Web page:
Carolyn Harris

Marco Longhi

Policing priorities

Draft Report (Policing priorities) proposed by the Chair, brought up and read.

Ordered, That the draft Report be read a second time, paragraph by paragraph.

Paragraphs 1 to 226 agreed to.

Summary agreed to.

Annex agreed to.

Resolved, That the Report be the Fifth Report of the Committee to the House.

Ordered, That the Chair make the Report to the House.

Ordered, That embargoed copies of the Report be made available, in accordance with the provisions of Standing Order No. 134.

Adjournment

Adjourned till Wednesday 8 November 2023 at 9.00am.


Witnesses

The following witnesses gave evidence. Transcripts can be viewed on the inquiry publications page of the Committee’s website.

Wednesday 2 November 2022

Dr Rick Muir, Director, The Police FoundationQ1–19

Martin Hewitt QPM, Chair, National Police Chiefs’ Council; Andy Marsh QPM, Chief Executive, College of Policing; Festus Akinbusoye, Prevention Lead, Association of Police and Crime CommissionersQ20–41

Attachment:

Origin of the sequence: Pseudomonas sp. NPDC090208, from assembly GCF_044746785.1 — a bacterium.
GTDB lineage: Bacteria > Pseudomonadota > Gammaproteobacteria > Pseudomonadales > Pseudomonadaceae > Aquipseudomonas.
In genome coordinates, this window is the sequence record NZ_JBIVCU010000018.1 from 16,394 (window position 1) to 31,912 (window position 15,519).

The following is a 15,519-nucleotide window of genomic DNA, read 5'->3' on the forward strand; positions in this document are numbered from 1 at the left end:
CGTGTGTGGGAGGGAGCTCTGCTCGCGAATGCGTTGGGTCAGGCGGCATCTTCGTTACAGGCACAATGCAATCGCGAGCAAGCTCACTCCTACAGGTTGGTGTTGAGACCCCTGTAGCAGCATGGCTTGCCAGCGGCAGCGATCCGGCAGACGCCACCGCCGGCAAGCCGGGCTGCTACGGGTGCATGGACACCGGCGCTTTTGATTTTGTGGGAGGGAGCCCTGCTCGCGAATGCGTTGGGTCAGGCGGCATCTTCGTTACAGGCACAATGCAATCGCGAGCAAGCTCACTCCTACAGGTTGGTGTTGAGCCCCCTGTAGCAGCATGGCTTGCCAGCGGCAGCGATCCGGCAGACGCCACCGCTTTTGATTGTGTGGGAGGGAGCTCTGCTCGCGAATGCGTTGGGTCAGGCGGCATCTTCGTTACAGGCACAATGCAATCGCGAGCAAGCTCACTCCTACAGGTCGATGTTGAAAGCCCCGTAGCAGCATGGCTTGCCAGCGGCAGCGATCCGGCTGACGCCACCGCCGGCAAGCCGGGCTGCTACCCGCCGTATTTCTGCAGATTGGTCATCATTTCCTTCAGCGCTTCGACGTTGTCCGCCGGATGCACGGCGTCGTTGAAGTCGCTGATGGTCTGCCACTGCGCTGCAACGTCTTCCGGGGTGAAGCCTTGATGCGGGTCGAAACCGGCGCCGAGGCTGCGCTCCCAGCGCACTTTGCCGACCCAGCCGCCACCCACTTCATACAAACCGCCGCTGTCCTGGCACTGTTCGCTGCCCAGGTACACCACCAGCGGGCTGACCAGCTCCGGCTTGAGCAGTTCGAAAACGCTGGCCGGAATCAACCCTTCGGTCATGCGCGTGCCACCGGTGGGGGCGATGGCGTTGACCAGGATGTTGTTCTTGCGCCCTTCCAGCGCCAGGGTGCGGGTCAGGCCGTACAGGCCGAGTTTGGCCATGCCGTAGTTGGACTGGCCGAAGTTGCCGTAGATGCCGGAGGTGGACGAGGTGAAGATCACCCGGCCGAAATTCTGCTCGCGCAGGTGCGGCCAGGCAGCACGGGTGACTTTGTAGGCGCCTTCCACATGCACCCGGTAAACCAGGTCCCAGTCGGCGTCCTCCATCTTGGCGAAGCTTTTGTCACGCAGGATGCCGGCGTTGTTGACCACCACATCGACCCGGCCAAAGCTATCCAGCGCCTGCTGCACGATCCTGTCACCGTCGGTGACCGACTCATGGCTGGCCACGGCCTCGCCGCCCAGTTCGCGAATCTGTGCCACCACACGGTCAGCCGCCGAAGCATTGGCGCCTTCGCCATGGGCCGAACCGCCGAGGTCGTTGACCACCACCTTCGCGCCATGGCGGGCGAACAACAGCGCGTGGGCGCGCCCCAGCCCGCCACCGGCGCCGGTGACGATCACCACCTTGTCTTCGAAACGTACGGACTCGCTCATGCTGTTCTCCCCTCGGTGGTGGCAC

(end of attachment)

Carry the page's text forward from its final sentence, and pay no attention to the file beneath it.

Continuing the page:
Wednesday 14 December 2022

Sir Mark Rowley QPM, Commissioner, Metropolitan Police ServiceQ42–103

Wednesday 18 January 2023

Andy Cooke QPM DL, His Majesty’s Chief Inspector of Constabulary and Fire and Rescue Services, His Majesty’s Inspectorate of Constabulary, Fire and Rescue ServicesQ104–169

Harvi Khatkar, Chief Superintendent, Vice President, Police Superintendents’ Association; Steve Hartshorn, National Chair, Police Federation of England and WalesQ170–208

Wednesday 1 February 2023

Kirsty Brimelow KC, Chair, Criminal Bar Association; Richard Atkinson, Deputy Vice President, Law Society; Zoe Byrne, Services Director, Victim SupportQ209–257

Wednesday 1 March 2023

Baljit Ubhey, Director of Strategy and Policy, Crown Prosecution Service; Gregor McGill, Director of Legal Services, Crown Prosecution ServiceQ258–310

Nicole Jacobs, Domestic Abuse Commissioner for England and Wales; Jessica Eagelton, Policy and Public Affairs Manager, RefugeQ311–327

Wednesday 15 March 2023

Sophie Linden, London Deputy Mayor for Policing and CrimeQ328–379

Tom Whiting, Interim Chair and Director General, Independent Office for Police Conduct; Katie Cashell, Director of Strategy and Impact, Independent Office for Police ConductQ380–411

Abimbola Johnson, Chair, Independent Scrutiny and Oversight BoardQ412–426

Wednesday 22 March 2023

The Baroness Casey of Blackstock DBE CB, Leader of the Casey Review into the culture of the Metropolitan Police Service; Sarah Kincaid, Lead Reviewer, Baroness Casey Review; Neil O’Connor CBE, Policy Adviser, Baroness Casey ReviewQ427–459